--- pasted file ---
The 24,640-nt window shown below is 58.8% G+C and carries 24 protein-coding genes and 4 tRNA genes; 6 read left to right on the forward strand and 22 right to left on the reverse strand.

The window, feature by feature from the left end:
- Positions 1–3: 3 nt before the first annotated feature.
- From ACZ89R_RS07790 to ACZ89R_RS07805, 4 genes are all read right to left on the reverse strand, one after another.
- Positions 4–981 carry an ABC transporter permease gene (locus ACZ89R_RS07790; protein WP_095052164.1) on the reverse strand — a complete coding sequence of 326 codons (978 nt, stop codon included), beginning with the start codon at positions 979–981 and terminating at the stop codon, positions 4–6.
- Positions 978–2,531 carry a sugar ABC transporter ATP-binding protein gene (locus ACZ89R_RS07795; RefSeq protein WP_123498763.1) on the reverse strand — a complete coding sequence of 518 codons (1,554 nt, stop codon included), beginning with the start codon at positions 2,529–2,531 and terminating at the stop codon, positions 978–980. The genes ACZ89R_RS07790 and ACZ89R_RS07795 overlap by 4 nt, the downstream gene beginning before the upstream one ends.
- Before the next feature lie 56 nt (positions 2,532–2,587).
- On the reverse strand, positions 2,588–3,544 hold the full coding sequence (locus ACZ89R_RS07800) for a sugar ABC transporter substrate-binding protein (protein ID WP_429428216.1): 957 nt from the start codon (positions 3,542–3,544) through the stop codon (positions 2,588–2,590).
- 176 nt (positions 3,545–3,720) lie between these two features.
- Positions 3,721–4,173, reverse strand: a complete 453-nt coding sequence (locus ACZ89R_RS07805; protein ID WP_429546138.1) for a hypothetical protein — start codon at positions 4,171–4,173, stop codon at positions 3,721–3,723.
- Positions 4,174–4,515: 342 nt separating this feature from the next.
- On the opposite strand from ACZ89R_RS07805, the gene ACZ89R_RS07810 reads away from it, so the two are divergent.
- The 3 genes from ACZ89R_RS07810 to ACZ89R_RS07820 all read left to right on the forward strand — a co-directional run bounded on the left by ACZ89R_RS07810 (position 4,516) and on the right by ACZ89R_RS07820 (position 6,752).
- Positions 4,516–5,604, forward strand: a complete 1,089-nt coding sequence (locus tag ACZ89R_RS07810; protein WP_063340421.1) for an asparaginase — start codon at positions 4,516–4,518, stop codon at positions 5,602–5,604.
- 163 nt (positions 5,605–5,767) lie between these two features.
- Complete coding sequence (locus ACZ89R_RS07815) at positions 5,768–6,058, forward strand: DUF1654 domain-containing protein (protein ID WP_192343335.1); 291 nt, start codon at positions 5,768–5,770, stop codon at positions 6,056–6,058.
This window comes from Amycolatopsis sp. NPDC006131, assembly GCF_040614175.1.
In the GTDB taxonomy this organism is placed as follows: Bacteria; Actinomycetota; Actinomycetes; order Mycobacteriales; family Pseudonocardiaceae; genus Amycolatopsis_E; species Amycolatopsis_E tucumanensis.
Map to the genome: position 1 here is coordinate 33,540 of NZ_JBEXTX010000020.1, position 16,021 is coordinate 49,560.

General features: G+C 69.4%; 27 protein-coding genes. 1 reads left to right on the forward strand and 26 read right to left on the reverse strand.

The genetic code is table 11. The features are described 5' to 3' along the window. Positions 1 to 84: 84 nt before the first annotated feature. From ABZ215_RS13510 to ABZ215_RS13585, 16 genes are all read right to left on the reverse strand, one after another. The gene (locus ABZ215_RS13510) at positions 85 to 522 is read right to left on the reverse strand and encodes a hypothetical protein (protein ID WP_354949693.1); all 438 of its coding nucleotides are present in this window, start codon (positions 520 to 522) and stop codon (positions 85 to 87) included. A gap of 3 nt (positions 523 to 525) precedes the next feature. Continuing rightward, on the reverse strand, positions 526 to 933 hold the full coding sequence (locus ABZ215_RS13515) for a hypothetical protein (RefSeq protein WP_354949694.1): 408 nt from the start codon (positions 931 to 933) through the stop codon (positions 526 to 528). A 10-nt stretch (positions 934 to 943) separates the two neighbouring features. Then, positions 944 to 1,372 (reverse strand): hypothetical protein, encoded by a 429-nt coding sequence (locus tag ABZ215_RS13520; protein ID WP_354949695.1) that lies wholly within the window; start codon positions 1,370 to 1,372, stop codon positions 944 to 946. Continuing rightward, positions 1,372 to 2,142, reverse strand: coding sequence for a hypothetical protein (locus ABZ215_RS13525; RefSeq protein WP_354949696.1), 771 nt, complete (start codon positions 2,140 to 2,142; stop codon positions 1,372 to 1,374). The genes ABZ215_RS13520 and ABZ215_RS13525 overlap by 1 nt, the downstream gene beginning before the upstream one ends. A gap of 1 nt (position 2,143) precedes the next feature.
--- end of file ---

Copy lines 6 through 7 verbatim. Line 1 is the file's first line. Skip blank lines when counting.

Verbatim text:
- Positions 978–2,531 carry a sugar ABC transporter ATP-binding protein gene (locus ACZ89R_RS07795; RefSeq protein WP_123498763.1) on the reverse strand — a complete coding sequence of 518 codons (1,554 nt, stop codon included), beginning with the start codon at positions 2,529–2,531 and terminating at the stop codon, positions 978–980. The genes ACZ89R_RS07790 and ACZ89R_RS07795 overlap by 4 nt, the downstream gene beginning before the upstream one ends.
- Before the next feature lie 56 nt (positions 2,532–2,587).